Multiple Primary Malignancies Involving Lung Cancer: A Single-Center Experience

Objective: Currently, unlike earlier years, patients affected by multiple primary malignancies (MPM) are significantly increased, thus representing a clinical-pathologic category worthy of attention. Their clinical features and prognosis still need to be studied thoroughly, and this is the aim of our study.

Methods: Patients with MPM involving lung cancer admitted in our center between January 2006 and December 2016 were considered. Parametric and nonparametric testing was used for statistical comparisons. Univariate and multivariate analysis was used to evaluate the variables associated with a prognostic value.

Results: MPM incidence was 19.8%. Among the 222 patients with MPM enrolled, 204 (91.8%) had two malignancies, while 18 (8.2%) had three malignancies, 38 (17.1%) were synchronous, 41 (18.5%) had lung cancer first (LCF) and 181 (81.5%) had other cancer first (OCF). A significant difference between the time of first cancer diagnosis to the second cancer diagnosis in the LCF vs OCF group was found (median 32 vs 51 months; p-value: 0.038). The most frequent anatomical sites of malignancies preceding or following lung cancer were prostate, colorectal, bladder, and larynx. Multivariate analysis revealed that sex, histologic pattern, and time and order of occurrence were independent factors for overall survival, with male sex, squamous cell lung carcinoma, synchronous and LCF MPM significantly associated with poorer overall survival.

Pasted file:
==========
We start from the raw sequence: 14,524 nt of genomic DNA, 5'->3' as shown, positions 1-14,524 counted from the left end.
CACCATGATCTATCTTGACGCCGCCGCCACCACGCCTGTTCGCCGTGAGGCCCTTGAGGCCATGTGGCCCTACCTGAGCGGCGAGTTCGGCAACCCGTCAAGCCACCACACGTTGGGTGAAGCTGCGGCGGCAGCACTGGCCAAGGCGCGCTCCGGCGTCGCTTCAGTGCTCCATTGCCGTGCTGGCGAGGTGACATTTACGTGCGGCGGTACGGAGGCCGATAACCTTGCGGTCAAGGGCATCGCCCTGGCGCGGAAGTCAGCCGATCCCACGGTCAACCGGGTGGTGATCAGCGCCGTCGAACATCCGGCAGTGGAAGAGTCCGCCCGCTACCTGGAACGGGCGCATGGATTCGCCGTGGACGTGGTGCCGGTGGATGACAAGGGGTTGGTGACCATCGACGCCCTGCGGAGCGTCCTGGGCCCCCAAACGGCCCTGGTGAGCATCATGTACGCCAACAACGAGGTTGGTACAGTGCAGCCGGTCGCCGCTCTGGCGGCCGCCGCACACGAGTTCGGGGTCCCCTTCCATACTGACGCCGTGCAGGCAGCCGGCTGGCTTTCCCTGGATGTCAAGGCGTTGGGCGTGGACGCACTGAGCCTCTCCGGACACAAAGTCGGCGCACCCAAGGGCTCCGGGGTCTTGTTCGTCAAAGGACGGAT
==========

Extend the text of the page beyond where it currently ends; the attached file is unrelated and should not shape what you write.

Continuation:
Conclusions: Prostate, colorectal, bladder, and larynx were the most frequent anatomical sites of malignancies preceding or following lung cancer. Male sex, squamous cell lung carcinoma, synchronous and LCF MPM might be associated with poorer prognosis.

Keywords: Multiple primary malignancies; clinical characteristics; lung cancer; prognosis.